To achieve this, it must find a way to halt the seemingly endless slide of the Greek economy, which is closing out its third year of debilitating recession. Papandreou said in his Brussels press conference that his government is committed to achieving a primary budget surplus next year. How it will do this when tax revenues are nosediving as thousands of businesses shut down, jobs are lost and wages are cut, is an impenetrable conundrum. It will have to convince its eurozone partners that either the fiscal targets have to be relaxed or that there needs to be more investment in Greece. Structural reforms will also help but we cannot expect these to happen quickly at a time when the wheels are coming off the state apparatus.
The deal struck in the early hours of Thursday morning means that it will be easy for the government to try to bend EU officials’ ears, as they will be based permanently in Athens to monitor Greece’s progress in meeting its targets. However, the Europeans setting up a permanent base camp presents another problem, which is that it rekindles the debate about national sovereignty and how much of it Papandreou and his ministers are surrendering to the EU and the IMF.
The discussion threatens to descend into puerile nationalist nonsense as seen by the recent references to the head of the European Commission’s task force in Greece, Horst Reichenbach, as a “gauleiter”. The opposition parties have already raised the issue but it’s worrying to see that New Democracy leader Antonis Samaras could not resist the temptation to make it a key theme of his response to the Brussels deal. While there is a serious debate to be had about how much ground Greece is willing to cede to its lenders, there is also a lot of hypocrisy in the claims of sovereignty being infringed. Like other eurozone members, Greece signed away a lot of its sovereign rights when it joined the single currency and ND should remember that during its previous term in government, it sold stakes in strategic public assets — OTE telecoms and Piraeus port — to foreign investors. Greece cannot live in isolation and will not survive without working with others, so this debate needs maturity.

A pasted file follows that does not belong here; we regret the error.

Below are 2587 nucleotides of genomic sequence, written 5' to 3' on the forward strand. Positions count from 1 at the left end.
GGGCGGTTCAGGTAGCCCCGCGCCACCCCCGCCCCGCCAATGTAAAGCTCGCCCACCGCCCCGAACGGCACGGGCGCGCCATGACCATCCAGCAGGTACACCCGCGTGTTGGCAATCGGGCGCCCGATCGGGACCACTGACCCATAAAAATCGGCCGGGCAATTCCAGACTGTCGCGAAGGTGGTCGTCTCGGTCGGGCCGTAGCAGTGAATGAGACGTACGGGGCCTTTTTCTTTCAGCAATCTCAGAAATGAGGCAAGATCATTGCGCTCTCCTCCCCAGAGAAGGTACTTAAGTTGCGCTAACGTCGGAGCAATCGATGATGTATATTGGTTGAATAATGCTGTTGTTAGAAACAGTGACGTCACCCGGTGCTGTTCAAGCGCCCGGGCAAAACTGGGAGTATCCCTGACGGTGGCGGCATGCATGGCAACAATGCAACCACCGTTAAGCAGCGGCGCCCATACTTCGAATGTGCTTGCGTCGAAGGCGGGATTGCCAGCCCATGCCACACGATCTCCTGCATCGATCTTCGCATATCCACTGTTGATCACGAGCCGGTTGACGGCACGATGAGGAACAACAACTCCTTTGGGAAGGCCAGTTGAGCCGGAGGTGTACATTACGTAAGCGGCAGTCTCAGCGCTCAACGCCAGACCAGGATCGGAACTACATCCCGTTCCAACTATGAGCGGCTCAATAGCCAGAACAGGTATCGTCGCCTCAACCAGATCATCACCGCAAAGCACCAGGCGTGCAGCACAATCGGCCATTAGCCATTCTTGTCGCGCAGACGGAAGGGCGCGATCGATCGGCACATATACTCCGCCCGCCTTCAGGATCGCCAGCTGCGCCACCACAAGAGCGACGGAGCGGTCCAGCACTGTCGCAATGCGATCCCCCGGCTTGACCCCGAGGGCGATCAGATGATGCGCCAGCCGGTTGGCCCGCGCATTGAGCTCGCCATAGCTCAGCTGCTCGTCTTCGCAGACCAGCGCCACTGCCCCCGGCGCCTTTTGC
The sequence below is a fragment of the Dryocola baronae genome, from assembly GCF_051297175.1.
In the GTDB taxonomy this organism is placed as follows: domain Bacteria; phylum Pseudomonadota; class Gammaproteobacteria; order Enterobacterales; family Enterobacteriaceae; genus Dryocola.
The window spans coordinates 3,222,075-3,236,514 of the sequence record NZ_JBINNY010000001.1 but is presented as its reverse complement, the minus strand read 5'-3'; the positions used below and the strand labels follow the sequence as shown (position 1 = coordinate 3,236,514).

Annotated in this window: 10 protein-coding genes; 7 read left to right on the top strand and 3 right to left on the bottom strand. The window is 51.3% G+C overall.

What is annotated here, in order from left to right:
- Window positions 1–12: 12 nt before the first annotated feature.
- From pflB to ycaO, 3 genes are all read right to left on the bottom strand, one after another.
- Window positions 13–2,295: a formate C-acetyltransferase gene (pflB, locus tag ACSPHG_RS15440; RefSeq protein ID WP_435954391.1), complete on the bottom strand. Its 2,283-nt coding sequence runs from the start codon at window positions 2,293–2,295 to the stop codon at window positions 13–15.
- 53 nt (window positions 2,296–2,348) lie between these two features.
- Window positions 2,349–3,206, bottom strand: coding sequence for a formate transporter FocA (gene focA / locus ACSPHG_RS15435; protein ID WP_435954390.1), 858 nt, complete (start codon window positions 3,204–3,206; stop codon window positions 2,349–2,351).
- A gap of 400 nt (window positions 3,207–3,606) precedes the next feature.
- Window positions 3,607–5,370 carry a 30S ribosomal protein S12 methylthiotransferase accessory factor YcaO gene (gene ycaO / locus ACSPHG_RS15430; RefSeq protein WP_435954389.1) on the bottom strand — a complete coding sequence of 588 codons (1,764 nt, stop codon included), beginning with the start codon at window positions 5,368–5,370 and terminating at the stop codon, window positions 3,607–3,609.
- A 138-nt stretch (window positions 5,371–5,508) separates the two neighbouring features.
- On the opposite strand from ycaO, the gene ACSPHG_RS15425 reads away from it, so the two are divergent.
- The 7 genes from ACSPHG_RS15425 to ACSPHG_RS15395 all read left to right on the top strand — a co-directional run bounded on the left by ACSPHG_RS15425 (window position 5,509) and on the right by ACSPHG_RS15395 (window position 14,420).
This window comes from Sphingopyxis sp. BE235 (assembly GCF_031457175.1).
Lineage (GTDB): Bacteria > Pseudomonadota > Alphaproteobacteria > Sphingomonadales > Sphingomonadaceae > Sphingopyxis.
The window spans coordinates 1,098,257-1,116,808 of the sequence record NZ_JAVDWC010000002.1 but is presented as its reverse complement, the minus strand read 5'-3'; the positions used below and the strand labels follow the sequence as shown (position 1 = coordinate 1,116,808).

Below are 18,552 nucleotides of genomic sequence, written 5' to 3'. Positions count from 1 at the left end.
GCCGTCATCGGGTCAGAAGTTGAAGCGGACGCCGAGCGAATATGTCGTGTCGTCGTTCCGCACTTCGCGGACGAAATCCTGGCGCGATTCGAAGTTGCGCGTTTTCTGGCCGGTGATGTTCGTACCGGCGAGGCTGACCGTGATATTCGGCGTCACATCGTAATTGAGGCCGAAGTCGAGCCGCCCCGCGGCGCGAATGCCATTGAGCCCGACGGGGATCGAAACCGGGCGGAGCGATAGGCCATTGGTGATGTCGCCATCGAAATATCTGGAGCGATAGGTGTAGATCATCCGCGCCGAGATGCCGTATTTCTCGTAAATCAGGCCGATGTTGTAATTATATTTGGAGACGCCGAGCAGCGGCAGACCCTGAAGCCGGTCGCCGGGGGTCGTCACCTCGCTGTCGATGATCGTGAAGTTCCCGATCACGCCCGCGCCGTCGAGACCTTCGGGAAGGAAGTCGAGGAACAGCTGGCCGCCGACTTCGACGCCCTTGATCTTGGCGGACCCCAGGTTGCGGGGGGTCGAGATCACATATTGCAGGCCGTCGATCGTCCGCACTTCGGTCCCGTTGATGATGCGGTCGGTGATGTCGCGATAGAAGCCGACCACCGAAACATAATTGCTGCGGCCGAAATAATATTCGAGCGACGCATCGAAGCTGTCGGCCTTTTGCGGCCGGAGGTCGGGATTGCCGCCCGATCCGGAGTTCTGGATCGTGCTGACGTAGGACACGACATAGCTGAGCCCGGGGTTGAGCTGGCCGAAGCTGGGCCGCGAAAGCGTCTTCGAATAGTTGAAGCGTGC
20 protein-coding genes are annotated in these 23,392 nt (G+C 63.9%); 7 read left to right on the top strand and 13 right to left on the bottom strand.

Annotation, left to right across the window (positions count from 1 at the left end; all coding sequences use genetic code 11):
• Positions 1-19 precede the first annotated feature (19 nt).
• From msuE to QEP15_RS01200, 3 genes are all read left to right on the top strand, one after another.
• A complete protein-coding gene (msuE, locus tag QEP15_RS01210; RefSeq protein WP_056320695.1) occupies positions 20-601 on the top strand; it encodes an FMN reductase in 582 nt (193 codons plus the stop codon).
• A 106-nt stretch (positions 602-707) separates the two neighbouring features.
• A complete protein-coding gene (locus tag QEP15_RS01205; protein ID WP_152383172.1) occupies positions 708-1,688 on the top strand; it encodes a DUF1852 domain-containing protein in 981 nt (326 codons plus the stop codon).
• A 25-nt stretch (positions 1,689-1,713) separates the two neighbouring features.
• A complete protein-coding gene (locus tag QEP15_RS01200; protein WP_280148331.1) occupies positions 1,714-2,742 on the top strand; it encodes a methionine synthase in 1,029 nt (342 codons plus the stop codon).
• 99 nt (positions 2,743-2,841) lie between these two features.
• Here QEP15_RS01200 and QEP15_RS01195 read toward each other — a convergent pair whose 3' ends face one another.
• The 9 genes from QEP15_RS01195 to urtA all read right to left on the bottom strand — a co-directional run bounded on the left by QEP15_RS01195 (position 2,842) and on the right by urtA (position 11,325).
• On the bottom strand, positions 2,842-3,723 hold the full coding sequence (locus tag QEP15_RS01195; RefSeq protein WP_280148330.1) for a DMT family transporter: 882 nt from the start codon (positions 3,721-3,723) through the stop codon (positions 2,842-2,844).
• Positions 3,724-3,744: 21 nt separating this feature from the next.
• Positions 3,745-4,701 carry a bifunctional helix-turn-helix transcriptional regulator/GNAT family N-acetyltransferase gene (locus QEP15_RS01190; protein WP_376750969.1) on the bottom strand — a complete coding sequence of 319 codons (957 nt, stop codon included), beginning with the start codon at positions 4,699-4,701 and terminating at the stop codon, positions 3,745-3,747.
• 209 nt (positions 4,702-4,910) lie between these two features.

Unfortunately, this is one of the characteristics painfully absent from Greece’s political system and public life. And this is where the country’s greatest uncertainty lies. Its politicians and leading public figures cannot unite behind common ideas and policies. The political system is fragmented and voters are bewildered. PASOK cannot win a general election, but there are serious doubts whether ND could either. None of the other parties have shown any great willingness to work with each other. So, if as seems quite likely, the government is forced to call elections over the next few months, the country will enter a political no man’s land that could be littered with mines.
There doesn’t seem to be anyone willing or capable of lifting the huge burden that remains on the country’s shoulders despite the planned haircut. That’s why the uncertainty seems greater than it ever was. Like the music from the metro busker, Thursday’s debt deal is likely to be just a brief interlude in Greece’s troubled existence.